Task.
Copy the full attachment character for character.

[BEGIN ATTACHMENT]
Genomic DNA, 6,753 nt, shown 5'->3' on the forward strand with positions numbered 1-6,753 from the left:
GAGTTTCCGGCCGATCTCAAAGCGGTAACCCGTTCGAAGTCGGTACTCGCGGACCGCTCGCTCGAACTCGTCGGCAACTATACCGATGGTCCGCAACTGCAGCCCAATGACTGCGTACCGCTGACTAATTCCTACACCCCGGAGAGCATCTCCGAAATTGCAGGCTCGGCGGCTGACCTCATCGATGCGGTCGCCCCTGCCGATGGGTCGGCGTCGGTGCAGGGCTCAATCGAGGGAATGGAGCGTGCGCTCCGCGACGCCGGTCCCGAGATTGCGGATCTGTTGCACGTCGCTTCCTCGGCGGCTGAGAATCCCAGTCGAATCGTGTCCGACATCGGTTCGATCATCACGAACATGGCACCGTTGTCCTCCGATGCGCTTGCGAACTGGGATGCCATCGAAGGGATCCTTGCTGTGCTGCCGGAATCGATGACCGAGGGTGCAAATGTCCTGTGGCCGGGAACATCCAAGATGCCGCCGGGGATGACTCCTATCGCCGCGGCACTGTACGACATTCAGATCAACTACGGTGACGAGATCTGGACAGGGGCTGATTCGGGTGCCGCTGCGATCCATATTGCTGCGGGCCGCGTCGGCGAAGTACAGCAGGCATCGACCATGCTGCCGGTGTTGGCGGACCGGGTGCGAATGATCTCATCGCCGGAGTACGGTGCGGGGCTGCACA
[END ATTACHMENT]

Genomic DNA, 6,753 nt, shown 5'->3' on the forward strand with positions numbered 1-6,753 from the left:
GAGTTTCCGGCCGATCTCAAAGCGGTAACCCGTTCGAAGTCGGTACTCGCGGACCGCTCGCTCGAACTCGTCGGCAACTATACCGATGGTCCGCAACTGCAGCCCAATGACTGCGTACCGCTGACTAATTCCTACACCCCGGAGAGCATCTCCGAAATTGCAGGCTCGGCGGCTGACCTCATCGATGCGGTCGCCCCTGCCGATGGGTCGGCGTCGGTGCAGGGCTCAATCGAGGGAATGGAGCGTGCGCTCCGCGACGCCGGTCCCGAGATTGCGGATCTGTTGCACGTCGCTTCCTCGGCGGCTGAGAATCCCAGTCGAATCGTGTCCGACATCGGTTCGATCATCACGAACATGGCACCGTTGTCCTCCGATGCGCTTGCGAACTGGGATGCCATCGAAGGGATCCTTGCTGTGCTGCCGGAATCGATGACCGAGGGTGCAAATGTCCTGTGGCCGGGAACATCCAAGATGCCGCCGGGGATGACTCCTATCGCCGCGGCACTGTACGACATTCAGATCAACTACGGTGACGAGATCTGGACAGGGGCTGATTCGGGTGCCGCTGCGATCCATATTGCTGCGGGCCGCGTCGGCGAAGTACAGCAGGCATCGACCATGCTGCCGGTGTTGGCGGACCGGGTGCGAATGATCTCATCGCCGGAGTACGGTGCGGGGCTGCACA